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Government should pull military out of business

The Indonesian government should end military ownership of businesses without further delay, Human Rights Watch said today as it launched the 159-page Indonesian translation of a study on military self-financing in Indonesia. “Too High a Price: The Human Rights Cost of the Indonesian Military’s Economic Activities” was published in English in June 2006, and is based on research conducted from 2004 to 2006. It describes the Indonesian military’s longstanding practice of independently financing itself and presents an “anatomy” of its scattered business interests. The report also documents several examples of the Indonesian military’s involvement in business and its harmful effect on civilians. It outlines recommendations for needed reform, in keeping with a legal requirement for the government to take over military businesses.

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User icon of AnisJ
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  • Is this message of general Agus Wirahadikusumah by coicidence ......

    " ..... back to the barracks ....."

  • His background info.

  • 'Ahu kura ahia, mansia nia'

    User icon of Jeffers
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    There's a mighty big difference between "should" and "must". Life is too short to intervene with the Military businesses in Indonesia. Show me the man who will undertake this "mission impossible" and I'll show you a man with not much future.
    Much safer to investigate and overcome corruption within the political ranks and the nouveau riche in Jakarta!

    User icon of AnisJ
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  • This article about the book of Muthiah Alagappa is interesting:

    Coercion and Governance
    The Declining Political Role of the Military in Asia

    Edited by Muthiah Alagappa

    624 pp.
    13 illustrations.

    080474226X cloth ($95.00)

    Buy Cloth Edition
    0804742278 paper ($35.95)

    Buy Paper Edition

    DescriptionAuthor InfoReviews

    Muthiah Alagappa is Director of Studies of the East-West Center, Honolulu. He is the editor of Asian Security Practice: Material and Ideational Influences (Stanford, 1998) and Political Legitimacy in Southeast Asia: The Quest for Moral Authority (Stanford, 1995).

    “This outstanding book will have a lasting impact on the study of civil-military relations and of the comparative politics of Asia. It is by far the best collection of case studies of civil-military relations I have read, for any part of the world.”—Larry Diamond, Hoover Institution

    This far-ranging volume offers both a broad overview of the role of the military in contemporary Asia and a close look at the state of civil-military relations in sixteen Asian countries. It provides in-depth discussion of civil-military relations in countries where the military still continues to dominate the political helm as well as others where, in varying degrees, the military is disengaging from politics. Conceptually, the study connects the explanation for the changing relationship of the military to the state to the processes associated with the construction of nation, state, and political system, as well as the development of state capacity, economic growth, and change in the international system.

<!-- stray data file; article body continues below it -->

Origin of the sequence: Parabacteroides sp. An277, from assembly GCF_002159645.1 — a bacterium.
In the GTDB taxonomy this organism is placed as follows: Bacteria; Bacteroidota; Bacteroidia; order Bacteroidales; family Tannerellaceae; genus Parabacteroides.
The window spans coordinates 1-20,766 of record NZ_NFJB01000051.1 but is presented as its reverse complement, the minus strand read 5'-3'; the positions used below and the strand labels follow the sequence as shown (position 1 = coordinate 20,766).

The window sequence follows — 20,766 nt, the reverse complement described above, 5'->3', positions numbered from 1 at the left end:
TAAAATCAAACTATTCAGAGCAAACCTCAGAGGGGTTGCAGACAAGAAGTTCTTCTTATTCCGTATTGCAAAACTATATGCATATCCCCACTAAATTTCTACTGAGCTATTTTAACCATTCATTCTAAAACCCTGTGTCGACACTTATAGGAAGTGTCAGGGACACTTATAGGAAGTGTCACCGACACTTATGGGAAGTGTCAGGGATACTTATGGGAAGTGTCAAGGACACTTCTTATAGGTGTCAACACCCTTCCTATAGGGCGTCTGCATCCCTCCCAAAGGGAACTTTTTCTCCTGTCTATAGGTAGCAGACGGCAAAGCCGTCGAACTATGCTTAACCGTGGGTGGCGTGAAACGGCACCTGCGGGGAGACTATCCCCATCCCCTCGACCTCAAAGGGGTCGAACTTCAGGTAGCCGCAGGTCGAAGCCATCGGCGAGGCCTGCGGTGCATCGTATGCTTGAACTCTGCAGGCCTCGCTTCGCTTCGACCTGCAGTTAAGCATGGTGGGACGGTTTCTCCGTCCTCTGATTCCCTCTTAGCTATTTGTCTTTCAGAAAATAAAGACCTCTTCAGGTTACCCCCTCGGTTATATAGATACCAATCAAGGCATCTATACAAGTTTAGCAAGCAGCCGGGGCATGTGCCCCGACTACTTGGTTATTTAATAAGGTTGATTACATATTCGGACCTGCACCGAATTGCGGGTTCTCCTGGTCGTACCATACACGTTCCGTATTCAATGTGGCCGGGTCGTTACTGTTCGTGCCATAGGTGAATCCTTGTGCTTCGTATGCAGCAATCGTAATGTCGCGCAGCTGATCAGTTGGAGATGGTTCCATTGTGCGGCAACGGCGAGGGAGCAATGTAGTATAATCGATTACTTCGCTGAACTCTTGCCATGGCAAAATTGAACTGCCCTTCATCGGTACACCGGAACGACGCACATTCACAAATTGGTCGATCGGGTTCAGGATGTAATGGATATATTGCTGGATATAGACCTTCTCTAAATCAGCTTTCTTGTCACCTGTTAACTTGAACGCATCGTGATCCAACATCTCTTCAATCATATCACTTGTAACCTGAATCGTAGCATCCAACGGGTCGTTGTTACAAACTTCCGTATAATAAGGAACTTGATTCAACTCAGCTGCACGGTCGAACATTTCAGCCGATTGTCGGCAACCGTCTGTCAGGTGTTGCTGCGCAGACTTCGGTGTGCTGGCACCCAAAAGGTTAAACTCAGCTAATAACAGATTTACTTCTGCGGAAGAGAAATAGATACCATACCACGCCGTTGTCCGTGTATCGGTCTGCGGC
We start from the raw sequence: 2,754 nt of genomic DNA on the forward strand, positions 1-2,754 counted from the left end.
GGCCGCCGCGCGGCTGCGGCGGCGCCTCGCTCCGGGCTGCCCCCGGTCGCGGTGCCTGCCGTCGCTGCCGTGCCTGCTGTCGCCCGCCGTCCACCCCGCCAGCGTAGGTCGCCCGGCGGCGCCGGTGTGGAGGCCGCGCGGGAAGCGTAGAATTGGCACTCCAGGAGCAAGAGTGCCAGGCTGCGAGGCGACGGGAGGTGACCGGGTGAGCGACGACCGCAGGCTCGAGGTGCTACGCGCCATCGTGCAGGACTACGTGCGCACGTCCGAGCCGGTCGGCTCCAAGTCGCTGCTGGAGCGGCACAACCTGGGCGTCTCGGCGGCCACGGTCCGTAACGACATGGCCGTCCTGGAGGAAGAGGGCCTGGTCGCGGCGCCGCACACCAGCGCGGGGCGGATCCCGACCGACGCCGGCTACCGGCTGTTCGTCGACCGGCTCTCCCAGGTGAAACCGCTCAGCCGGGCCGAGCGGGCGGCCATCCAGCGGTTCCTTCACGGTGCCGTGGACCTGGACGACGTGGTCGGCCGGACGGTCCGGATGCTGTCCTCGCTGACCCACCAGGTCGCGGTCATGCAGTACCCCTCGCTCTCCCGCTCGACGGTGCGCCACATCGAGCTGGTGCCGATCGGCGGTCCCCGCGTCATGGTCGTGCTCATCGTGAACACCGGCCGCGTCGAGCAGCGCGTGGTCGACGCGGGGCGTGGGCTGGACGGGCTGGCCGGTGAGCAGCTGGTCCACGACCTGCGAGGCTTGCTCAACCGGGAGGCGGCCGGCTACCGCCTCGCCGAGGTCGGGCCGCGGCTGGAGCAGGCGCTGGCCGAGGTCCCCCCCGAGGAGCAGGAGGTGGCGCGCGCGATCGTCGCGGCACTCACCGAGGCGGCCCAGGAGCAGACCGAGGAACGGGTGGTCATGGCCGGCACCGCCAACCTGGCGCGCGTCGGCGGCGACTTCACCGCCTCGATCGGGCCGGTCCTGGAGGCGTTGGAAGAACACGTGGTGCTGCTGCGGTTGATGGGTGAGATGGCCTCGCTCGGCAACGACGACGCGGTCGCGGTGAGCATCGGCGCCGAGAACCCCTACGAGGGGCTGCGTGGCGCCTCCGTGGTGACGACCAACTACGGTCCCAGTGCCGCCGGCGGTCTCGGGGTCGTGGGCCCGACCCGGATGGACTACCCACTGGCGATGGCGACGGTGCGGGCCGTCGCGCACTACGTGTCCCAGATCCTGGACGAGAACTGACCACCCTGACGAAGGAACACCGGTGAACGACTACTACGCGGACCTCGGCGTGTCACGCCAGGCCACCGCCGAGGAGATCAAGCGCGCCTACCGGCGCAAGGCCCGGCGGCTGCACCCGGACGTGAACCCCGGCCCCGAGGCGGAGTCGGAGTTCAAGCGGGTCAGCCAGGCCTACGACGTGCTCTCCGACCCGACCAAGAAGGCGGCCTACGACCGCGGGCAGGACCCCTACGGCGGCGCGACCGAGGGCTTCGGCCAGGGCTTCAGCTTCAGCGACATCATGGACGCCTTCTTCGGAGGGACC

The book argues that the key to understanding civil-military relations in Asia and elsewhere is the role of coercion, in state and nation building and in the exercise of political authority. As coercion in these processes increases or decreases, so does the political power and influence of the military. Civilian supremacy requires superior political, ideational, moral, and economic power translated into strong institutions that can regulate the military and limit its role in governance.

    A key finding of the volume is that, overall, the political power and influence of the military in Asia, though still considerable in some countries, is on the decline. At present only Burma and Pakistan are under military rule, though the military is the central pillar of the totalitarian regime in North Korea. The number of Asian countries under civilian rule has increased dramatically. However, the relationship between the state and the soldier is not a settled issue, and in democratizing countries, civil-military relations is still a contested domain that is being redefined incrementally, often through struggle. The study concludes that, in the long term, the power of the military will continue to decline, and that the growing dominance of democratic civilian control in Asia is likely to endure.

    How to link to this web page Subject links:
    Politics -- Comparative
    Politics -- Asia.

  • 'Ahu kura ahia, mansia nia'

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